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Years later, when Norma came out against abortion… Well, you wish it weren’t true. But what can you do? I read an interview once with her former partner, Connie Gonzales, who said that Norma was a woman who was focused on herself. And when Norma saw a path for something that was good for herself, that’s what she would do.

After Roe vs. Wade, Norma had been working at an abortion clinic in Dallas, and an anti-abortion group landed the office next door. Philip Benham was the head of it. He tried to pay special attention to Norma, to tell her that God loved her and that they could start an organized effort to bring other people to the conclusion of being opposed to abortion. The plan was they could go to various churches, she could speak first for a few minutes and then he would speak for a longer time, and then they could divide the money. Norma was with Benham for several years, traveling and doing speeches, and then she got mad at him, according to what I've read. At that point, she decided to convert to Catholicism and work with a Catholic priest, basically doing the same kind of thing, traveling and speaking and and splitting income. Clearly, you wish that wasn’t the case…

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The truth is, Roe vs. Wade made abortion legal in 1973, and the opposition has been trying to change that ever since. They’ve been unsuccessful — so far. But I’m concerned about the Supreme Court. I worry about who would be put on the bench if there was a vacancy. Now we have a president who speaks out against abortion, an attorney general who talks about abortion in very disapproving words, and a lot of the people who were elected to office, either at the national or at the state level, who are very opposed to abortion. When I started working on Roe vs. Wade, the national scene in that era was basically pro-choice. Barry Goldwater — the Republican running for president — was pro-choice. Gerald Ford and his wife Betty Ford were pro-choice, as was the governor of Texas at the time ...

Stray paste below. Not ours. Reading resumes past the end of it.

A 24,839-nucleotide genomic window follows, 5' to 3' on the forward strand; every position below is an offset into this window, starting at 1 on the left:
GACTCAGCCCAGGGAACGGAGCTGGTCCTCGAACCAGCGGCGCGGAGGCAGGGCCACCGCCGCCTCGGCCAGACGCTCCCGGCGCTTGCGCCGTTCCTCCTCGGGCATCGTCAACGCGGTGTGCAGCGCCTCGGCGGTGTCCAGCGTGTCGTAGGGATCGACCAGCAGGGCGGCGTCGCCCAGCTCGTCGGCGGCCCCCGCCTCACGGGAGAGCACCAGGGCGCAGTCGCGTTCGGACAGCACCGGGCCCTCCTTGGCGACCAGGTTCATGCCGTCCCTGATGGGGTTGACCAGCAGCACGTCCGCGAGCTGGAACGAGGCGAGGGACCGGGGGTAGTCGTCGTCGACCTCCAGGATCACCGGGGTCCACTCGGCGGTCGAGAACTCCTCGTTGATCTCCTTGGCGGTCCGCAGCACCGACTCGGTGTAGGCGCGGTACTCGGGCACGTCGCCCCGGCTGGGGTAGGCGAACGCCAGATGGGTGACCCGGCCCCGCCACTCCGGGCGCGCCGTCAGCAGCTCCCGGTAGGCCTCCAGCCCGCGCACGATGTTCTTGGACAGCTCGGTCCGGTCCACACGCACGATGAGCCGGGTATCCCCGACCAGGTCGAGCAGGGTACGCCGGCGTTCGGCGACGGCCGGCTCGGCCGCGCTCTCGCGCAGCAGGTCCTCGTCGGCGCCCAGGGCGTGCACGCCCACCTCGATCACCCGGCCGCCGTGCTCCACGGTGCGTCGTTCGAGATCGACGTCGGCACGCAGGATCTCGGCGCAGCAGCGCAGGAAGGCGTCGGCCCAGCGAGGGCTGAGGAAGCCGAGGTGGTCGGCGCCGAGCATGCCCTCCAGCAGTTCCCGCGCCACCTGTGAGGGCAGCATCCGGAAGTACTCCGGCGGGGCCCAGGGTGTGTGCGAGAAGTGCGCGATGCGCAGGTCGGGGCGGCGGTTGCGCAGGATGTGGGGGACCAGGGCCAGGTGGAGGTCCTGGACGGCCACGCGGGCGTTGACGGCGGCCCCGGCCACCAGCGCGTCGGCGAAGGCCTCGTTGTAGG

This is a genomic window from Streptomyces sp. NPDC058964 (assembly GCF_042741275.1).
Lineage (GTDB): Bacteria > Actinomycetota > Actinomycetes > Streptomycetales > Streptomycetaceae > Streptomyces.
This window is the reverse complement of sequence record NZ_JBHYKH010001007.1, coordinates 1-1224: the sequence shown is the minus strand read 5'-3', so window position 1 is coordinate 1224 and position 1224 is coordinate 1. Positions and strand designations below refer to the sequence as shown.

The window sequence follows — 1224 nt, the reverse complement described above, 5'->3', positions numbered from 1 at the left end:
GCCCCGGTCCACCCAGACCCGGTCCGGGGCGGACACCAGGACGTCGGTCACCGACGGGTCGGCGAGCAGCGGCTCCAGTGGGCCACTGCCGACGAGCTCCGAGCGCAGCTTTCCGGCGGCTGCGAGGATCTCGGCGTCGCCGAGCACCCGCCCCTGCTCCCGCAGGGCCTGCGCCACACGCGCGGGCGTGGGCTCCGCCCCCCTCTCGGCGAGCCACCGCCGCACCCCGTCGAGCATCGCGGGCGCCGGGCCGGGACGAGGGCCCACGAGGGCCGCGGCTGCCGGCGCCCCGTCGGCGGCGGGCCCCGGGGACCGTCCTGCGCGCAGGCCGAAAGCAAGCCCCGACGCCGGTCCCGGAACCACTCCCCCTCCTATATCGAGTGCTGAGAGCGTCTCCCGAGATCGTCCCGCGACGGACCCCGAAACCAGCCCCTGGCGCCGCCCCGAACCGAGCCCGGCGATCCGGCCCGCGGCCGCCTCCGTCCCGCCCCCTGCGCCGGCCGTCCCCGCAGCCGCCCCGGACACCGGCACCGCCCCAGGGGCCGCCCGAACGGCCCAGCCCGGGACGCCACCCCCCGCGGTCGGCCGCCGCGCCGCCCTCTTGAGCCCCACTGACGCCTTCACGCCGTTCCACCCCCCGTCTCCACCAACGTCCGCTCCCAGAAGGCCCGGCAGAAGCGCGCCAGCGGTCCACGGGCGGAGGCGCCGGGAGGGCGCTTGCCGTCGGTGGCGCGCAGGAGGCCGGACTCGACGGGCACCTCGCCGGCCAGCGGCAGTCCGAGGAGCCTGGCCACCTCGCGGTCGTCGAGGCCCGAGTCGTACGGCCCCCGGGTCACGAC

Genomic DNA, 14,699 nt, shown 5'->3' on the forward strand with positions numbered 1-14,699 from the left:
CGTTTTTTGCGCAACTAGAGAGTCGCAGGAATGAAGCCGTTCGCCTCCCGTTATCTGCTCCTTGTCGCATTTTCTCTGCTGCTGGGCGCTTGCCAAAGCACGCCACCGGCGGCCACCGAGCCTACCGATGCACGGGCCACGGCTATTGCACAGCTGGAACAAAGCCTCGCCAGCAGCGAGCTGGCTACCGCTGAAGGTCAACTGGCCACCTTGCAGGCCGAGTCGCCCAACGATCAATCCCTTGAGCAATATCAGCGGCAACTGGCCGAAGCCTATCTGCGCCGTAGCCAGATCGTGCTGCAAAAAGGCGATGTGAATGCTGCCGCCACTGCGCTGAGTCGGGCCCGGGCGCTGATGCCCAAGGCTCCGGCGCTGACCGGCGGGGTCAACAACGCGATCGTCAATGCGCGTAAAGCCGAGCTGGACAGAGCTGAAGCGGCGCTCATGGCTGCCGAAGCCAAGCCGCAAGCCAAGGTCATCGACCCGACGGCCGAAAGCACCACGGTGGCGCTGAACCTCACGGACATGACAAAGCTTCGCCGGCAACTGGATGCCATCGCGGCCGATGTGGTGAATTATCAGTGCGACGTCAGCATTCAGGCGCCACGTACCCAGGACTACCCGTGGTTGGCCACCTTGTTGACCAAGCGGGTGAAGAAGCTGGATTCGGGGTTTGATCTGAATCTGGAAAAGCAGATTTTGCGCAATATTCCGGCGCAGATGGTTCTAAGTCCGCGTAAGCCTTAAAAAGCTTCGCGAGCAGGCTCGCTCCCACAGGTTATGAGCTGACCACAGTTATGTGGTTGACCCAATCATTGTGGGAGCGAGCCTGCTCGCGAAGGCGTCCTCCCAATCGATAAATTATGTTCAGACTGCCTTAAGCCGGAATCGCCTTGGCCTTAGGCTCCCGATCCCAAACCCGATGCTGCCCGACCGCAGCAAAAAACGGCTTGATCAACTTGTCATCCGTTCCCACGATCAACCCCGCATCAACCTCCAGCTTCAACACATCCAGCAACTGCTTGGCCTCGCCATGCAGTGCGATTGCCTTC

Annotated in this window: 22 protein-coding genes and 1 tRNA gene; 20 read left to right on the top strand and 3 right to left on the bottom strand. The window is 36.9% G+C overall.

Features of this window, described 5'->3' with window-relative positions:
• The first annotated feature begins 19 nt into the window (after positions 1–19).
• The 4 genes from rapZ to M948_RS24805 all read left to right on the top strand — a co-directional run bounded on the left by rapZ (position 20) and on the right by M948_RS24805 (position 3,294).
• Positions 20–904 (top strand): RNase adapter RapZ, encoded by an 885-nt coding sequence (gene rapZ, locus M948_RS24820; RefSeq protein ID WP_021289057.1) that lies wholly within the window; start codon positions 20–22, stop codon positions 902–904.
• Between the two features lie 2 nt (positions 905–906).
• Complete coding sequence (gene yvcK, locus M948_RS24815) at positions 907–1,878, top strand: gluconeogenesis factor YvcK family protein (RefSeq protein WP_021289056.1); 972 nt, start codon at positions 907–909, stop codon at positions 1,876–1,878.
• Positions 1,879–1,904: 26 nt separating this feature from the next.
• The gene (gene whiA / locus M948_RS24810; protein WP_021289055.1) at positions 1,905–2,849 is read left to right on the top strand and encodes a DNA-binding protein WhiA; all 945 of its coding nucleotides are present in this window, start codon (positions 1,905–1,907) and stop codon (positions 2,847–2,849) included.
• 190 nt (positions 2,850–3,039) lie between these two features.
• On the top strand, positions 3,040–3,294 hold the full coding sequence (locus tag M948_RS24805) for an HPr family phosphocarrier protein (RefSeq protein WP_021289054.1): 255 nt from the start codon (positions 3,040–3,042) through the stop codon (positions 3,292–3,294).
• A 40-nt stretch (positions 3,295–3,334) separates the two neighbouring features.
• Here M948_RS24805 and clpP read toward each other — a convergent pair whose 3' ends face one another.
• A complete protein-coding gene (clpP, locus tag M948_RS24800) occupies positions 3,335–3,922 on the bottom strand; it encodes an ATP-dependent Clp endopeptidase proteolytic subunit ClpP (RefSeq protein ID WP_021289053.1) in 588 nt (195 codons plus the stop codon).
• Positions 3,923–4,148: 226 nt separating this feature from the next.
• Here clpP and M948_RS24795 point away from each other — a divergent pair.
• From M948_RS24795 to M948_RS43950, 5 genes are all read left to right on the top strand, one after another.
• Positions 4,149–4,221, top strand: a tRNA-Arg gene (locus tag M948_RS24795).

For some women, it’s practically like where we were even before Roe vs. Wade.

When the Democratic Party considered dropping its candidate litmus test on abortion last year, women were right to be angry: For us, there is a sense of danger, and of not wanting people to go through what we went through before Roe vs. Wade. People thank me for what I did with that case, but I keep saying: We’ve got to keep working. Especially for young women. For example: In Texas, the law used to be that if you were under 18, you had to get your parents’ permission to have an abortion. Through an organization called Jane’s Due Process, we got that changed: Now these women can get a judicial bypass, meaning they can prove to a judge that they are mature enough to make their own decision.

We've gotten a lot of volunteer attorneys representing those young women, and we've raised a good bit of money to help them get to a place where they can get a legal abortion. But here we are, still trying to raise money for women to get the procedure, researching information so they know where to go, how to fight the legal complications the legislature has put in place. For some women, it’s practically like where we were even before Roe vs. Wade.

As told to Elizabeth Kiefer. This interview has been condensed and edited for clarity.